Terri O'Dare has forgiven the man who murdered her daughter 20 years ago.
However, she has "no faith" in the justice system that has let him back into the community.
Jason Robert John Butler, 44, was sentenced to life in prison in 1998 for murdering his former partner, Stephanie Baker, on July 18, 1997. He slit her throat in front of their 11-month-old daughter, Baker's best friend and others at his parents' Tauranga home.
This month, the Parole Board decided to release Butler, who had paranoid schizophrenia, to live in an undisclosed location.
Ms O'Dare said she and her family, including Butler's now-grown daughter, share different emotions about what happened.
"It was horrible. It was a moment I just didn't know I would get through it. But how we got through it was with incredible family support. We made it."
It took several years, but Ms O'Dare forgave Butler.
"What's the point? Others just want to kill him but what does that solve? It'll just put us through more trauma and hell. I can't let that eat away at me. I had to forgive him, and I have."
Butler suffers from mental illness, anxiety and drug disorders. The last years of his life sentence were served in an institution.
"He's going to live with this for the rest of his life but in saying that ... "
Ms O'Dare said she had never received any apology from Butler and was surprised to learn he had expressed remorse.
In a 2016 Parole Board decision, Butler's letter read: "I am totally remorseful and truly sorry for taking the life of my ex-partner.
"I am very sorry she never had the chance to live a full and happy life as someone's daughter, mother, wife, cousin or friend."
Ms O'Dare said Butler had not served a proper jail sentence.
"He's lived in a hospital sort of place and over the last year or two has already been out.
Yes, he's had curfew for the last two years, but I wouldn't call that a prison sentence as opposed to the people who serve time."
Although Ms O'Dare has forgiven Butler, she said it still hurt to think he was now a free man.
"To me, I think 'To hell with this'.
"We are still suffering, and he's done his time. He had it pretty sweet. That's all good for him, but now I'm dealing with the memories. It's never ended for me."
Ms O'Dare said she still wished her daughter never visited what was an already unstable Butler that day.
"Sometimes I get so angry with her for just doing that. I think 'Why didn't you think about the consequences. Why did you walk into that trap?'."
Baker had already separated from Butler but visited him at his parents' Tauranga home as part of a court-ordered shared custody arrangement.
A victim who witnessed the crime told the board she was concerned Butler had not shown any remorse and was worried he could pose a danger if released.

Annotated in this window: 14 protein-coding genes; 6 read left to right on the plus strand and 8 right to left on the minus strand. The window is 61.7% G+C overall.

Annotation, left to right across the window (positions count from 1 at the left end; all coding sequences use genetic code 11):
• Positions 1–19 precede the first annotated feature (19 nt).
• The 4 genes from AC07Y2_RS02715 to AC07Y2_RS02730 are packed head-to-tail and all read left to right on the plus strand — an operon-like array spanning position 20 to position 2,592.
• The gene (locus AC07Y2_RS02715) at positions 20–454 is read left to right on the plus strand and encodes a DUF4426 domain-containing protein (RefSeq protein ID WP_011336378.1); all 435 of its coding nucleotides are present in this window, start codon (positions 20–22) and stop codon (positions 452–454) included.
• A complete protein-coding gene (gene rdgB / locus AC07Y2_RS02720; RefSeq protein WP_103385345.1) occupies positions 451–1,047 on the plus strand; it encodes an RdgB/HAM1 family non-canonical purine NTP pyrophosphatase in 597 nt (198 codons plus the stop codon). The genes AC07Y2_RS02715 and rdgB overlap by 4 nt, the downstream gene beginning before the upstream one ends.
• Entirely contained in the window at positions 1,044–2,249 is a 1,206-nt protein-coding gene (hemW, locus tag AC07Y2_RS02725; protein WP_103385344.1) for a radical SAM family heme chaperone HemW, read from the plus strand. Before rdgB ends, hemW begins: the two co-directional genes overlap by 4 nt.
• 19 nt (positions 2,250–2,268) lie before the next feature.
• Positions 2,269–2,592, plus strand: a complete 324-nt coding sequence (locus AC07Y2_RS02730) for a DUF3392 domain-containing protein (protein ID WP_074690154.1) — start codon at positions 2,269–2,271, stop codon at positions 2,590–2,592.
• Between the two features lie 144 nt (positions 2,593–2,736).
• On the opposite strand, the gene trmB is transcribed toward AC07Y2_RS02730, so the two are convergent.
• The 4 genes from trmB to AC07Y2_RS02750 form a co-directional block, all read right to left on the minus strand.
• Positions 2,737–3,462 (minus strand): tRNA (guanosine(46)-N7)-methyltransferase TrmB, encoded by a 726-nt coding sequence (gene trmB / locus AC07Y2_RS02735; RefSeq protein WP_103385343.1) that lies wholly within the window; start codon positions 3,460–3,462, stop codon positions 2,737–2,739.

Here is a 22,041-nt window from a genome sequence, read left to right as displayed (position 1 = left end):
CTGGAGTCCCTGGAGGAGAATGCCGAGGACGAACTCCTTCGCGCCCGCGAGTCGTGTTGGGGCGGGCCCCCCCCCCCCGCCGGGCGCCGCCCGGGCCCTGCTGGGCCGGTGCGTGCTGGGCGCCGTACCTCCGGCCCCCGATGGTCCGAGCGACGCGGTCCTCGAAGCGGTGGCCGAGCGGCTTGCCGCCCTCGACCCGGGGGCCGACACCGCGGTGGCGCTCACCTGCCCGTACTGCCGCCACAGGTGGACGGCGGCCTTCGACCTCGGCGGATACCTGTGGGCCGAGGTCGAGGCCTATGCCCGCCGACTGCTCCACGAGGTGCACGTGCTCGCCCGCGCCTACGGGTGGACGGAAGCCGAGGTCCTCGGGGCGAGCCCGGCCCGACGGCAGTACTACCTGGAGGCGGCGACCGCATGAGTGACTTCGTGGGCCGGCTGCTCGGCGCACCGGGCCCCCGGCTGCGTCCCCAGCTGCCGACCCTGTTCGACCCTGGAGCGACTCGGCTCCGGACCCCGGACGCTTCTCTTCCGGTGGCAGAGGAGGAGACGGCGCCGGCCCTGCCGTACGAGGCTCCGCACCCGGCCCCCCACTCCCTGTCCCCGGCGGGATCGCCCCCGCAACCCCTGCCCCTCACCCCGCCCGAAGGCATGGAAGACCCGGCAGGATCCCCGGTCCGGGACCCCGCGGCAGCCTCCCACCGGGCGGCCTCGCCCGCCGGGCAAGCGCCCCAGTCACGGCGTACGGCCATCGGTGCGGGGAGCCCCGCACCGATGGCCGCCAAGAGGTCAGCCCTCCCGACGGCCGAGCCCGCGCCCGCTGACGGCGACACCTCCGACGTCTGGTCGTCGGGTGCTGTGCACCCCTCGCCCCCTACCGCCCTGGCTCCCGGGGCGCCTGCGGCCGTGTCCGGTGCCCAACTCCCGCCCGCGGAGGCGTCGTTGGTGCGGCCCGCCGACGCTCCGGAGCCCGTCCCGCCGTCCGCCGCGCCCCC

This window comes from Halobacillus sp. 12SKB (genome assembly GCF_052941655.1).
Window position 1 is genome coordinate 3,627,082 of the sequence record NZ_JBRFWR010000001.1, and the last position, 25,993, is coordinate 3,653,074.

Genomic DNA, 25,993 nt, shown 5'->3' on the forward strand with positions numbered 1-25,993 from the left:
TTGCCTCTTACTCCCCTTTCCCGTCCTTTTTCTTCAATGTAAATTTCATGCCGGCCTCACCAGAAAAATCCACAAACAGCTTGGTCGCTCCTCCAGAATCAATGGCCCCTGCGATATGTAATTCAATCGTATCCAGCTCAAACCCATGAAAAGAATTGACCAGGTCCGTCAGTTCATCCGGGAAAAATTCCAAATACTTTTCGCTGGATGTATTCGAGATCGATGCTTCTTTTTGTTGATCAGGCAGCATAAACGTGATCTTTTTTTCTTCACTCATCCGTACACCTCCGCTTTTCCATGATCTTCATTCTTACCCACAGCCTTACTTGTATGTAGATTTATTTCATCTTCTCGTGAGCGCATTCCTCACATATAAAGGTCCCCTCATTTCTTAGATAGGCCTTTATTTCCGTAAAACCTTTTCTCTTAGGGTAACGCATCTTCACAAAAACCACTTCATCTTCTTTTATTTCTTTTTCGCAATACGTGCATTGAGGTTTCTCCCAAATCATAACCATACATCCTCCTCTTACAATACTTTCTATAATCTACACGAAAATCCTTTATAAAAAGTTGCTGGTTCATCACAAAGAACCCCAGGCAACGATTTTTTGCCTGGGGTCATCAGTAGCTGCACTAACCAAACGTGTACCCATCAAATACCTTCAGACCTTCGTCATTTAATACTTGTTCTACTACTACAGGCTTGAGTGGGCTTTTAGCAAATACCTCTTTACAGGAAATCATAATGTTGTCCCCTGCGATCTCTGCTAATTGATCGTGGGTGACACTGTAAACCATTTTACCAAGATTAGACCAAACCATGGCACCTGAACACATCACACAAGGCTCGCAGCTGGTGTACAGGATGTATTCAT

The witness asked that Butler be banned from returning to the Bay of Plenty and electronically monitored.
The board decided this was unnecessary because of Butler's strict parole and accommodation conditions.
Parole board convener Justice Marion Frater said Butler had been spending most of his time in the community since November 2016, returning to a hospital once a week.
In the 2016 parole decision, Justice Frater said Butler had been housed in an open rehabilitation ward since September 2013 and had progressed to spending up to three nights in the community at a supervised mental health facility.
Butler had accepted the diagnosis of paranoid schizophrenia and was compliant with all medication, the judge said.
The March 2017 decision said Butler also had an anxiety disorder, and alcohol and cannabis disorders in remission.
Justice Frater said Butler had made progress and changes in the past 20 years and had "impressive support" in the community.
The board was satisfied that because of this Butler's moderate risk of violent offending could be managed.
Conditions imposed upon Mr Butler include:
• That he live at a withheld address and not move from there without approval of a probation officer.
• A curfew from 10pm to 6am.
• Get permission from a probation officer before gaining or making changes to his employment situation.
• Tell a probation officer about any intimate relationship he may enter into.
• Not to enter the Bay of Plenty without permission from a probation officer.
• To never consume alcohol or illegal drugs for the rest of his lifetime.
• To never have contact with any of his victims without approval of a probation officer.